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Trust Index: Does one dose of Pfizer COVID-19 vaccine protect you?

Pharmacy director Heather Maturin unpacks vials of the first doses of Pfizer-BioNTech COVID-19 vaccine in a refrigerator at Ochsner Hospital on O'Neal Lane, Tuesday, Dec. 15, 2020, in Baton Rouge, La. (Bill Feig/The Advocate via AP, Pool)
Pharmacy director Heather Maturin unpacks vials of the first doses of Pfizer-BioNTech COVID-19 vaccine in a refrigerator at Ochsner Hospital on O'Neal Lane, Tuesday, Dec. 15, 2020, in Baton Rouge, La. (Bill Feig/The Advocate via AP, Pool)

JACKSONVILLE, Fla. – The News4Jax Trust Index team is fact checking a statement made by Gov. Ron DeSantis, where he suggested that one dose of the Pfizer coronavirus vaccine is enough to protect the person receiving it.

Vaccine makers Pfizer and Moderna both say recipients won’t get full protection, however, from COVID-19 until a week after their second dose.

The governor was quoted in an opinion piece in Wall Street Journal, in which the author poses the question: Should candidates get two doses of the vaccine to gain maximum effectiveness, or just one dose with a lower success rate or efficacy in order to protect more people?

Chad Neilsen, UF Health’s director of infection prevention, says that this method hasn’t been approved by the Food and Drug Administration, calling the content of what DeSantis said “poor information.”

“It’s unfortunate when we get mixed messages from the government, and it’s our job to help correct that, steer the public in the right way,” Neilsen said.

DeSantis on Friday said, ″One dose of this Pfizer (vaccine), they are finding is protective, there was actually an article in the Wall Street Journal where someone argued you shouldn’t even do the boosters right now, just get as many doses out there. I’m not sure that Pfizer would agree or FDA would agree, but I think the point is, getting that first dose out, really does make a difference.”

In the opinion article DeSantis refers to entitled “A Shot (Instead of Two) at Saving Lives,” neuroscientist Michael Segal writes the following:

“The question is whether to use the 100 million doses on 50 million people, of whom two doses would protect roughly 47.5 million, or to give one dose each to 100 million people and protect at least 75 million.”

The protocol, however, approved by the FDA for Pfizer -- and being considered for Moderna -- requires two doses to reach a 94% to 95% effectiveness rate attainable within a few weeks after the second dose. While the first dose might provide some protection against COVID-19, Neilsen says the public should trust scientists and not politicians.

″I definitely urge people to listen to the medical experts here. We are the ones who are caring for you and we are the ones that are going to be giving those vaccinations and continuing with the public health mission here. We certainly don’t want poor information coming out from higher levels of the government,” he said.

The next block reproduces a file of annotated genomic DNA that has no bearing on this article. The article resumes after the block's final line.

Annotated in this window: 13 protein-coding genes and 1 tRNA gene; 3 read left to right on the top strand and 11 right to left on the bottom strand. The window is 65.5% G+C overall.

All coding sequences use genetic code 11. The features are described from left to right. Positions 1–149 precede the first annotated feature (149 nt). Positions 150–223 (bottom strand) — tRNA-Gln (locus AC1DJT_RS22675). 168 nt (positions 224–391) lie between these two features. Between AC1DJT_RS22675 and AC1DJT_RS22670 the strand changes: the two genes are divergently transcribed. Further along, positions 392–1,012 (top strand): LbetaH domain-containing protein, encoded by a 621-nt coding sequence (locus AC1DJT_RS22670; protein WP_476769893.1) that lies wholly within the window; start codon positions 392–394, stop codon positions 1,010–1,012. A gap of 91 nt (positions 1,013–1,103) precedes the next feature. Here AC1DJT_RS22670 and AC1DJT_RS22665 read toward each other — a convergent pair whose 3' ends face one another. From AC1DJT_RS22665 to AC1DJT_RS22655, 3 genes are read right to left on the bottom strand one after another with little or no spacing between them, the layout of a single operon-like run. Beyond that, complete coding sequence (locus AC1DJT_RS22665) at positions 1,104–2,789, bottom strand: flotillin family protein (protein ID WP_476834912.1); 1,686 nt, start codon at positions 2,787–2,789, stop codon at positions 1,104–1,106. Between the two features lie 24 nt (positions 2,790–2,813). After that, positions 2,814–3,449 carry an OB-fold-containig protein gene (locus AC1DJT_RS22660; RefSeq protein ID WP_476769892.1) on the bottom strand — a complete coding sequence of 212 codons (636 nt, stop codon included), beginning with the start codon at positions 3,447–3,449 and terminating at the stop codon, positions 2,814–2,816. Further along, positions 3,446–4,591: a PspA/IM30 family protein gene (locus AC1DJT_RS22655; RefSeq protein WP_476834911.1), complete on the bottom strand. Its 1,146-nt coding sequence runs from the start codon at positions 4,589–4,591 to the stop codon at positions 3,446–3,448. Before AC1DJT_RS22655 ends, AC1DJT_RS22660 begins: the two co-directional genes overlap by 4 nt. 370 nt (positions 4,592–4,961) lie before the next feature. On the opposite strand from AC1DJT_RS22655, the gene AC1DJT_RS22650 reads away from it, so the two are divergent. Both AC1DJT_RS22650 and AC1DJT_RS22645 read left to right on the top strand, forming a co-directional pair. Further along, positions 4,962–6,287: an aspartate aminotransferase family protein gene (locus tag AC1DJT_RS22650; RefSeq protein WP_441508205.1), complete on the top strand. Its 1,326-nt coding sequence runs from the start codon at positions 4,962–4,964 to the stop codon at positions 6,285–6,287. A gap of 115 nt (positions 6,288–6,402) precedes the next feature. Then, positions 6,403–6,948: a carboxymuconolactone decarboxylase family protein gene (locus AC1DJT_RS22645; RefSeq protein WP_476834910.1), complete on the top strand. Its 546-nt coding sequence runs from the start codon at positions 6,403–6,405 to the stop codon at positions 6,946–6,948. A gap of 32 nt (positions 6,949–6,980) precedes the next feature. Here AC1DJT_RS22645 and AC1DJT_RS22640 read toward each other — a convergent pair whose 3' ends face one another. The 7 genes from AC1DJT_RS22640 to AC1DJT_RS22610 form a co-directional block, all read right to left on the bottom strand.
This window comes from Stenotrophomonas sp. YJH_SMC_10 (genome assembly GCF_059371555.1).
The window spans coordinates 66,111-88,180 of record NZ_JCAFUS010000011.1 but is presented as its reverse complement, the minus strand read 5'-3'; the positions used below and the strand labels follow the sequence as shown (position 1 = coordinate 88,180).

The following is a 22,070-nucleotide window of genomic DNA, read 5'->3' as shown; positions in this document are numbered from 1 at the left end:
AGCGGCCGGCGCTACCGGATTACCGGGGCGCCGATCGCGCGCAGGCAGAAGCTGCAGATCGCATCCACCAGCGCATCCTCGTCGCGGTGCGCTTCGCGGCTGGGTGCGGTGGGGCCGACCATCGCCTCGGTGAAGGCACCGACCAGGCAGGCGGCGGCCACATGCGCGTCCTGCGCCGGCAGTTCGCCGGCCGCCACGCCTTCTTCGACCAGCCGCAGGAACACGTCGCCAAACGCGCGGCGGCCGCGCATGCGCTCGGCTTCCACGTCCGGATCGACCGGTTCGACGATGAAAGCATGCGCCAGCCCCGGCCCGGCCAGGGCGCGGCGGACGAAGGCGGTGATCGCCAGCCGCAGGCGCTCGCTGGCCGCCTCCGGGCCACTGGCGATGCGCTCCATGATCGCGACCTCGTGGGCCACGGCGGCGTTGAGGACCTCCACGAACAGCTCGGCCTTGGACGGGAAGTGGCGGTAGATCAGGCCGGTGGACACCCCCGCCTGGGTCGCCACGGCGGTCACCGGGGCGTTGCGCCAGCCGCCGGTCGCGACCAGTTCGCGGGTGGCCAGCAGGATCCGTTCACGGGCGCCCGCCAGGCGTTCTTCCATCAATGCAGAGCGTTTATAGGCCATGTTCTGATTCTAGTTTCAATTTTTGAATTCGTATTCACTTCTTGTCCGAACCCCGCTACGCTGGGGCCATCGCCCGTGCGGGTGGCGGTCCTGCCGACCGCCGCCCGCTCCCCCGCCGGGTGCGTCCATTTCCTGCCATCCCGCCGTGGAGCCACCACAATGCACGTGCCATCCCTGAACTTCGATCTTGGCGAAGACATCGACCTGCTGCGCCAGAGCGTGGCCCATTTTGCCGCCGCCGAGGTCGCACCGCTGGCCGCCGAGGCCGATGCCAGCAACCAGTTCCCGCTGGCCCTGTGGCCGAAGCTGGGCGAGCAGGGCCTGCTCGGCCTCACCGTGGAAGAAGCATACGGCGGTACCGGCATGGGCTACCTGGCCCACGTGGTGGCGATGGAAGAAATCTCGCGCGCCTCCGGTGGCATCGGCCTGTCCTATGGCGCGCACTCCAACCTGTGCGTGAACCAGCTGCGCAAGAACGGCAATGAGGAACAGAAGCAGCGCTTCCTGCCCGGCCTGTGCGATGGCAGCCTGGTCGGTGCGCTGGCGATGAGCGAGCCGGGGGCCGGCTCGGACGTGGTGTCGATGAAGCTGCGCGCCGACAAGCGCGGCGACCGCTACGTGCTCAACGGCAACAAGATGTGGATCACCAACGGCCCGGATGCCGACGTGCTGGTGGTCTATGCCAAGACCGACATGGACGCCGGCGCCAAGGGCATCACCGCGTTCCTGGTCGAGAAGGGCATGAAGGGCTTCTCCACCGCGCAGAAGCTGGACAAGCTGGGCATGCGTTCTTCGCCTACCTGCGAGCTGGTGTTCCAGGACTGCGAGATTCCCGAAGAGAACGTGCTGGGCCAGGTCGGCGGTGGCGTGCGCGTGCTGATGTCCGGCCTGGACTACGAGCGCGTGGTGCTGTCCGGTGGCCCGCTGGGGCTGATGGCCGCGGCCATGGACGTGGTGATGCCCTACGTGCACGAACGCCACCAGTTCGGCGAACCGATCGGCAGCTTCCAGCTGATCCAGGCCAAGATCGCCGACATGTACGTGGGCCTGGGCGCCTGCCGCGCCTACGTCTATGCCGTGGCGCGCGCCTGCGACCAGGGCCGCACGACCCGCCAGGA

Nielsen continued, ″We’ve been dealing with this for years, particularly now with the social media advent and the increasing amount of fake news or misinformation or just science illiteracy that’s happening in our country. It’s extremely challenging for us and undermines our field and undermines professionals who’ve been working on this for their entire careers it makes our job harder protecting the public.”

On Tuesday, the governor had this to say about the vaccine and the second dose required under current protocols:

“Now (with) both Moderna and Pfizer, people think that first shot offers some protection, but obviously you’re going to need to get that to have staying power.”

In a companion statement released by the governor’s office, a spokesperson said DeSantis never suggested only taking one dose if more are available but rather pointed out the benefit of getting the first dose. Below is the complete unedited statement:

Governor DeSantis at no time indicated he believed or endorsed administering only one dose if more are available

The Governor was simply stating the benefit of administering the first dose to Floridians. And that benefit is scientifically quantifiable.

The Governor indicated there was an opinion piece in the WSJ about this issue. This is a sample of other headlines on this issue:

NBC News “FDA: Pfizer’s Covid 19 vaccine safe and effective after one dose.” https://www.nbcnews.com/health/health-news/fda-pfizer-s-covid-19-vaccine-safe-effective-after-one-n1250337

Boston Globe “One dose of Pfizer’s Covid-19 vaccine offers some protection.”

https://www.nytimes.com/2020/12/08/health/covid-vaccine-pfizer.html

New York Times – “Pfizer’s vaccine offers strong protection after the first dose.”

https://www.nytimes.com/2020/12/08/health/covid-vaccine-pfizer.html

The Governor believes 2 doses are the best, 1 dose will confer some protection and no doses will leave the vulnerable…vulnerable

Note: Pfizer says that one dose is effective 52% of the time – Dr. William Gruber, SVP of clinical R&D So the only assertion the Governor made was that the first dose “really does make a difference.” And that statement in facially and empirically true.

The News4Jax Trust Index Team gives this a rating of “Be Careful.” As the governor underscored Tuesday, two doses are needed for complete protection. And while some suggest giving only one dose, that doesn’t give the full, intended protection.

Be Careful

After reviewing this topic, we've found some issues - Be Careful.

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